DEV Community

Cover image for Learnings from a 5-hour production downtime!
Garvit Gupta
Garvit Gupta

Posted on • Originally published at

Learnings from a 5-hour production downtime!

As with all the incidents, it happened on a Friday evening!

In this article, I’ll delve into the causes and prolonged recovery time of a recent 5-hour downtime in one of our critical production services.

The affected service, a Node.js application, manages data transactions with PostgreSQL, sustaining peak loads of 250K requests per minute. Our server infrastructure is orchestrated via Kubernetes, with AWS RDS serving as the backend database.

The Beginning (5 PM)

The problem started around 5 PM when we started receiving unusually high traffic on the servers, 3–4 times the normal traffic. Due to this increase in traffic, the database server started degrading and in 15 minutes database degraded so much that it was barely able to process any queries.

First Response (5:20 PM)

We investigated possible causes for the traffic surge, such as a marketing campaign, but found nothing conclusive and the traffic was still increasing. To manage the traffic and allow the database to recover, we implemented temporary rate-limiting rules on our firewall. This resulted in a decrease in traffic and signs of database recovery.

Second Attack (5:45 PM)

Just as we believed the incident had concluded, the RDS console flashed ‘Storage Full.’ The database had exhausted its storage capacity, rendering it unable to process any new requests. Knowing that AWS allows easy storage expansion, we promptly increased the storage capacity. To our surprise, we saw an error that storage cannot be increased. After multiple unsuccessful attempts to increase the storage, we found that in AWS, the storage of an RDS server cannot be increased more than once in 6 hours (AWS reference).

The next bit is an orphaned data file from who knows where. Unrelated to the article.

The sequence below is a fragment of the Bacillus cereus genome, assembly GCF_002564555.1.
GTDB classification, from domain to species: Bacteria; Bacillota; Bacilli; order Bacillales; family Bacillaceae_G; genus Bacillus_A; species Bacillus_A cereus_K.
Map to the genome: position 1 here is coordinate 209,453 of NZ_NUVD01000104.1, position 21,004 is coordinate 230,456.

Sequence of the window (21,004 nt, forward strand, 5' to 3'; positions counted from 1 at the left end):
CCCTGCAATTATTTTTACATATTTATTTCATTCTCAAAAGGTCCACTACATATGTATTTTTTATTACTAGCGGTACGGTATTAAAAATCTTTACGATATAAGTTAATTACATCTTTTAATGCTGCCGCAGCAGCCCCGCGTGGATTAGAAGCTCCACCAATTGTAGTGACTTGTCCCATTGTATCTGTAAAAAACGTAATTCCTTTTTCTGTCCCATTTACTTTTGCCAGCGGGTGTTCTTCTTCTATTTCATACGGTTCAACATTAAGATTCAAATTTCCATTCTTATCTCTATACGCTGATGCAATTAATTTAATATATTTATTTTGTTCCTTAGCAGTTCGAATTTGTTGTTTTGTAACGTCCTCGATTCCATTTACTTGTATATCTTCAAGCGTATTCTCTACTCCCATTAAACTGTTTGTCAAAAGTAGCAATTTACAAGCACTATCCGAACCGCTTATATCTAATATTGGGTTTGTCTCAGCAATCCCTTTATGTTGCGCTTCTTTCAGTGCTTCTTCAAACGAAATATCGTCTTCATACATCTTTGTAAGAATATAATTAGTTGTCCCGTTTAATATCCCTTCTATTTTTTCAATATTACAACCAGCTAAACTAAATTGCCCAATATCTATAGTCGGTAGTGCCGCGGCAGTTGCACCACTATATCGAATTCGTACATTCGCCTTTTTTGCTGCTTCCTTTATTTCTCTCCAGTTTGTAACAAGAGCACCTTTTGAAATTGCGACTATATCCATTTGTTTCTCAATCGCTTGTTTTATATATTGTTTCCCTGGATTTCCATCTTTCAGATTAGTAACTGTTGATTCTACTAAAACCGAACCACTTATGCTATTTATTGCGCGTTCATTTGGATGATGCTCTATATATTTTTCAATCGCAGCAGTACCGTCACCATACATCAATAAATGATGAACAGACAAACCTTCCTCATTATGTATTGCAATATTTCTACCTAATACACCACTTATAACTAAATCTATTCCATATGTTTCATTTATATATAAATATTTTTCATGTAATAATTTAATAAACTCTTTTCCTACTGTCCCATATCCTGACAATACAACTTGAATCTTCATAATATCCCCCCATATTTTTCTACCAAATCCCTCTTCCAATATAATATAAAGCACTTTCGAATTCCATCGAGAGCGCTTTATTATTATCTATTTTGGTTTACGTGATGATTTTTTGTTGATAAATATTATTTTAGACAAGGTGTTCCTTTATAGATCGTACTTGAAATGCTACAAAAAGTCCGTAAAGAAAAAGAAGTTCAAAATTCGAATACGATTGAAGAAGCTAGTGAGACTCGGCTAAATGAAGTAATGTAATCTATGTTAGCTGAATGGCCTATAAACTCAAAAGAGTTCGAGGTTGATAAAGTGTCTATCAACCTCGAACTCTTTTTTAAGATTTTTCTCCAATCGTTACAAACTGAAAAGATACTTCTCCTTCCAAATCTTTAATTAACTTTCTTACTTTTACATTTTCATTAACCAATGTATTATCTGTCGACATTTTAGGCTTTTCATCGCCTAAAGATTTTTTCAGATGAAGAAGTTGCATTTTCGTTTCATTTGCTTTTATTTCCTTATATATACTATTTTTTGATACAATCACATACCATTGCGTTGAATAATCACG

Storage optimization can take several hours. You can’t make further storage modifications for either six (6) hours or until storage optimization has completed on the instance, whichever is longer
But we recalled that we haven’t increased the storage in the last 6 hours, then who did?

Hidden Attack (5:30 PM)

In AWS RDS, you can configure auto-scaling for storage, allowing an automatic increase in storage when it reaches near capacity. Our database had auto-scaling configured. By 5:30 PM, the surge in traffic had already pushed the database storage to its scale-up threshold, triggering an automatic scale-up. This meant that we would not be able to increase the storage for the next 6 hours!


We couldn’t afford to wait six hours to increase storage because the period between 5–10 PM sees the highest traffic. Given the critical nature of this service, any delay would severely impact user experience and business operations. We considered restoring a backup on a new RDS server and decommissioning the current one. However, since the last backup was taken 3 hours ago, implementing this solution would result in a loss of 3 hours of data.

Ray of Hope (6:30 PM)

After consulting with service owners, we concluded that losing 3 hours of data was acceptable. The nature of the service was such, that once the service is back online, any lost data, will be recreated. So we started preparing for the the point-in-time recovery of the database. We provisioned a new RDS server mirroring the current configuration, but with expanded storage, and initiated the backup restoration process. Anticipating from previous experiences, we estimated the restoration process to take approximately 20–30 minutes.

Darkness once again (7:15 PM)

Even after 45 minutes, the restoration process was not complete. We started checking why it was taking so much time (there is no progress bar while restoring so we didn’t know if it would be done in 10 minutes or if it would take 10 more hours). We discovered that the server’s CPU usage was almost 100%, likely causing the restoration slowdown. However, increasing CPU capacity wasn’t feasible as it required changing the RDS instance type, something that couldn’t be done while the restoration was in progress.

Back to square one (8:00 PM)

After waiting for 45 more mins we decided to increase the CPU. The only solution was to create a new server and initiate the backup restoration process again. We kept the current server on which the CPU was becoming a bottleneck for restoration and simultaneously started restoration in a new server with 3 times the CPU, hoping that we will use the one that gets finished early. In the new server, the CPU was no longer a bottleneck, stabilising at 50–60%.

Still Not Done (9:00 PM)